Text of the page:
"These positions aren't always going to be popular, but I think it's important for us to take these debates head on," he said during the earnings call. 

Zuckerberg also said the company is more prepared to combat election interference. He acknowledged that the company was behind in 2016 when Russian trolls used the social network to sow discord among Americans. Since then, Facebook has been pulling down fake accounts and worked on other elections including in the EU, India and Mexico.  

"We're going to continue seeing the adversaries get more advanced," he said during the call. "It's not just Russia at this point. We've seen similar types of attempts from Iran, China in some places, others as well."

Facebook's efforts haven't been enough to appease its critics, including lawmakers and celebrities who've called on Facebook to change its controversial stance on political ads. On Wednesday, US presidential candidate Elizabeth Warren said the efforts by tech companies to combat disinformation "no more than nibbles around the edges." The Massachusetts Democrat also called for civil and criminal penalties for knowingly disseminating misinformation about when and how to vote in US elections.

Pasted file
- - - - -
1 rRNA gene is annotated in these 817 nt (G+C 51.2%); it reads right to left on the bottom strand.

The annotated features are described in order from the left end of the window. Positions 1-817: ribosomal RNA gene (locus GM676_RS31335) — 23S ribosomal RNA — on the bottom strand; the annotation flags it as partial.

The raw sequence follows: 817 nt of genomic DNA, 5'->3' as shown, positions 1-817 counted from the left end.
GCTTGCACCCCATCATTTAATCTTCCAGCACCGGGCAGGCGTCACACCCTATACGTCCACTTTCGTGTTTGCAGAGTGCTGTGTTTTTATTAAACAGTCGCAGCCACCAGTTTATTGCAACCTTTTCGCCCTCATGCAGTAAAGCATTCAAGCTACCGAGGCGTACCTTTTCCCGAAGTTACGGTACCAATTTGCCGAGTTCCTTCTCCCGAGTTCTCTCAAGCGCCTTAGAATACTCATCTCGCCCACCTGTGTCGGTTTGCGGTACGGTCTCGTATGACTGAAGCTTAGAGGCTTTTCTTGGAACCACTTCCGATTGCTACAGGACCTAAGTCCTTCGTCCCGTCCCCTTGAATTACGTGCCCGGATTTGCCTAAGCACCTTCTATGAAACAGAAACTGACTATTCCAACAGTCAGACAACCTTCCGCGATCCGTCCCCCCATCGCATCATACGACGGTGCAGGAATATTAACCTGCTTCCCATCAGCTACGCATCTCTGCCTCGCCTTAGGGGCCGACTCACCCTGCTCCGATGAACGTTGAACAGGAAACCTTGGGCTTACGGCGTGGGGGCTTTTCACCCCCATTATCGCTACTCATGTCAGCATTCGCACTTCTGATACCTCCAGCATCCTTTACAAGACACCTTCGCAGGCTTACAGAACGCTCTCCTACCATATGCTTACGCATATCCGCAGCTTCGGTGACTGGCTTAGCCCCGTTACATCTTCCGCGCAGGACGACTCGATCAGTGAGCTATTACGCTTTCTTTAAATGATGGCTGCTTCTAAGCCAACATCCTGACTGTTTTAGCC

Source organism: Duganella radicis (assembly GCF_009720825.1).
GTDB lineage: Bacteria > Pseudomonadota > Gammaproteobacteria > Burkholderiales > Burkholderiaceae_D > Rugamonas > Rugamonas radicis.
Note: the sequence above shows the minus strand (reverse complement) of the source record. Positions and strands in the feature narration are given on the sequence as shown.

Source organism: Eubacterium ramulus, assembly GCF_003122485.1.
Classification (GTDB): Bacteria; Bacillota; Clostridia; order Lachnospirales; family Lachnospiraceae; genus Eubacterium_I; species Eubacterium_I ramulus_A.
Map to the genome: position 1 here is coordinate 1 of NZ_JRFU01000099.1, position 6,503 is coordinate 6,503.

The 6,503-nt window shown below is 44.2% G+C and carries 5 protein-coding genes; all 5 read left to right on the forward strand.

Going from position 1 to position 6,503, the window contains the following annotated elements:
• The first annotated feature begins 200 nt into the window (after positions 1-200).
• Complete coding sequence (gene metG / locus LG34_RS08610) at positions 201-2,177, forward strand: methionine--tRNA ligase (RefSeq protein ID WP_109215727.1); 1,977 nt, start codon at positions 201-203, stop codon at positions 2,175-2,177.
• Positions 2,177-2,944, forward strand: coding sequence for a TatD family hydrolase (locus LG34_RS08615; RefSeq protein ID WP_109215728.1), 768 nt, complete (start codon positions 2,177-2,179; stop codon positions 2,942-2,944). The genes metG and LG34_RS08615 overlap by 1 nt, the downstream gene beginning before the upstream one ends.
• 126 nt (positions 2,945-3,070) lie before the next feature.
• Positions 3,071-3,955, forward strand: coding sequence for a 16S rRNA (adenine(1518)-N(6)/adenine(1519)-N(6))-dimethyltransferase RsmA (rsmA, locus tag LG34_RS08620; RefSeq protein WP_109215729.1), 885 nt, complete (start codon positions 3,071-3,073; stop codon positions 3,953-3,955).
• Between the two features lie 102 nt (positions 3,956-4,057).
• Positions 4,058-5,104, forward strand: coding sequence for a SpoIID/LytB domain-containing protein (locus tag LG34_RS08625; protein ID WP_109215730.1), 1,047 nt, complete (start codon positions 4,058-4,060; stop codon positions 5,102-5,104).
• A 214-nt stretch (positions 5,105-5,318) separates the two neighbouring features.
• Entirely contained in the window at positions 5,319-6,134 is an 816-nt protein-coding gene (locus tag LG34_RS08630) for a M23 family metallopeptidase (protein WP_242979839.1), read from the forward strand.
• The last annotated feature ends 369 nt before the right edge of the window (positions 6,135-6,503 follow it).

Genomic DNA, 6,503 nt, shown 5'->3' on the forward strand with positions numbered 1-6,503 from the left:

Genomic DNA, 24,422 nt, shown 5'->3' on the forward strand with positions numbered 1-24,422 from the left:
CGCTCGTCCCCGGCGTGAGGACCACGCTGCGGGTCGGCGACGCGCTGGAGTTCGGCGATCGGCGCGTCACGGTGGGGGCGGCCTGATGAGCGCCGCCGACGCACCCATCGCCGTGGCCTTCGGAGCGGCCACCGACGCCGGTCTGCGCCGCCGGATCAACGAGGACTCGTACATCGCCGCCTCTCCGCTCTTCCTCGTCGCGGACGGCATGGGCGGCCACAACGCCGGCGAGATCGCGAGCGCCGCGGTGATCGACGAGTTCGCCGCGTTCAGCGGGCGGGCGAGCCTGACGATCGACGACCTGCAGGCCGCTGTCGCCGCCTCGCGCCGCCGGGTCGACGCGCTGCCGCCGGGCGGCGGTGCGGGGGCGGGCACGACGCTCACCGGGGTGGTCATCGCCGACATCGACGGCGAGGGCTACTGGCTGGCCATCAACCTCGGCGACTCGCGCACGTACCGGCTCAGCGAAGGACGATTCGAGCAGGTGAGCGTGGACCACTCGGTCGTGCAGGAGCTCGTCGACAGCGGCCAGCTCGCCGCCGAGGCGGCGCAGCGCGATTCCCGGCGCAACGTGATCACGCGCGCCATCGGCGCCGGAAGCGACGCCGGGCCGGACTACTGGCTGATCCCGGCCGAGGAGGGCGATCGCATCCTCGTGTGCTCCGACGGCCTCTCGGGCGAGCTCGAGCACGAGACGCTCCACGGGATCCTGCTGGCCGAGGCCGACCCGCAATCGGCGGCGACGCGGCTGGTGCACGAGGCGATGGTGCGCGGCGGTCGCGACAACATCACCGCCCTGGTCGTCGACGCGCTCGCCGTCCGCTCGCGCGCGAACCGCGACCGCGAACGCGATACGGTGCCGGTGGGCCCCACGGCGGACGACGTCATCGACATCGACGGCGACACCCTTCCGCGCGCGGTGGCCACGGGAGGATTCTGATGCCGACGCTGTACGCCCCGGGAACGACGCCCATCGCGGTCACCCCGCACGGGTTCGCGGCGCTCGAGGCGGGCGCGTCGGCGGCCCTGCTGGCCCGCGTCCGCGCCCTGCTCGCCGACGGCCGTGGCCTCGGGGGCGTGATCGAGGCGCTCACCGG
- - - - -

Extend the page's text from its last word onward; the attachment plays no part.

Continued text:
New Facebook experiences

From its efforts in messaging to virtual reality, Facebook's role in our lives continues to grow. During the fourth quarter, the company announced it's testing a place for news stories on the Facebook app and rolled out a tool to remind users to get their preventive health care screenings and checkups. 

About 2.9 billion people use Facebook, Instagram , WhatsApp or Messenger each month, the company said Wednesday. Facebook saw the most growth in messaging, groups and ephemeral content. 

The company has plans to make it possible for users to send messages across Facebook Messenger, WhatsApp and Instagram without switching apps. To do so, the company is fully encrypting Messenger and Instagram so even the social network can't see the messages -- a project that law enforcement fear could make it more difficult to crack down on child exploitation.